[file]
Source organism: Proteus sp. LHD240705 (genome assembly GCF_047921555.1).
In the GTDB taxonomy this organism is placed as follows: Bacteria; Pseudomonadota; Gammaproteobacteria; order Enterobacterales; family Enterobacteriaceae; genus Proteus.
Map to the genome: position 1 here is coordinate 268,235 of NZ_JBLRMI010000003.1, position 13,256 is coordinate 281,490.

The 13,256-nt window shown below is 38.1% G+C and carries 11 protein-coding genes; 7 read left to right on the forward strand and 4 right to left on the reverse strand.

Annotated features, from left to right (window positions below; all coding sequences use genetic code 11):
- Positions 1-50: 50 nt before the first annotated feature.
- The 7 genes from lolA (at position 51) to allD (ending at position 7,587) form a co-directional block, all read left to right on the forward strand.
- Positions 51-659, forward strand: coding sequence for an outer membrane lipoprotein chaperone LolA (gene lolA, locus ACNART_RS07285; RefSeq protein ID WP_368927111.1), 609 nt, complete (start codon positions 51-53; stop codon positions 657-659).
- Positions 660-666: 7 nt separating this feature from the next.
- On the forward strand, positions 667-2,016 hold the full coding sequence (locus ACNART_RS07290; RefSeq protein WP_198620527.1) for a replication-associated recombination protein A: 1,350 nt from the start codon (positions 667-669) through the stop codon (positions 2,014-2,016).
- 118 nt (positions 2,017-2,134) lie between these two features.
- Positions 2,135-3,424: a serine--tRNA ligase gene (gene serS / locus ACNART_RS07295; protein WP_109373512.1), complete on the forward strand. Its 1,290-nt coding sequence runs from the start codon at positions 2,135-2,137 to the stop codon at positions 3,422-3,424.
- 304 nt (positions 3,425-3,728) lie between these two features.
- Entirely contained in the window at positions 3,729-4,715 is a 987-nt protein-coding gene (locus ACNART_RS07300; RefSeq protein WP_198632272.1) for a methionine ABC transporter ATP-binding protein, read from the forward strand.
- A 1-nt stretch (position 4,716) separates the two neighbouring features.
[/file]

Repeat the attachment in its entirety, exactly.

Source organism: Proteus sp. LHD240705 (genome assembly GCF_047921555.1).
In the GTDB taxonomy this organism is placed as follows: Bacteria; Pseudomonadota; Gammaproteobacteria; order Enterobacterales; family Enterobacteriaceae; genus Proteus.
Map to the genome: position 1 here is coordinate 268,235 of NZ_JBLRMI010000003.1, position 13,256 is coordinate 281,490.

The 13,256-nt window shown below is 38.1% G+C and carries 11 protein-coding genes; 7 read left to right on the forward strand and 4 right to left on the reverse strand.

Annotated features, from left to right (window positions below; all coding sequences use genetic code 11):
- Positions 1-50: 50 nt before the first annotated feature.
- The 7 genes from lolA (at position 51) to allD (ending at position 7,587) form a co-directional block, all read left to right on the forward strand.
- Positions 51-659, forward strand: coding sequence for an outer membrane lipoprotein chaperone LolA (gene lolA, locus ACNART_RS07285; RefSeq protein ID WP_368927111.1), 609 nt, complete (start codon positions 51-53; stop codon positions 657-659).
- Positions 660-666: 7 nt separating this feature from the next.
- On the forward strand, positions 667-2,016 hold the full coding sequence (locus ACNART_RS07290; RefSeq protein WP_198620527.1) for a replication-associated recombination protein A: 1,350 nt from the start codon (positions 667-669) through the stop codon (positions 2,014-2,016).
- 118 nt (positions 2,017-2,134) lie between these two features.
- Positions 2,135-3,424: a serine--tRNA ligase gene (gene serS / locus ACNART_RS07295; protein WP_109373512.1), complete on the forward strand. Its 1,290-nt coding sequence runs from the start codon at positions 2,135-2,137 to the stop codon at positions 3,422-3,424.
- 304 nt (positions 3,425-3,728) lie between these two features.
- Entirely contained in the window at positions 3,729-4,715 is a 987-nt protein-coding gene (locus ACNART_RS07300; RefSeq protein WP_198632272.1) for a methionine ABC transporter ATP-binding protein, read from the forward strand.
- A 1-nt stretch (position 4,716) separates the two neighbouring features.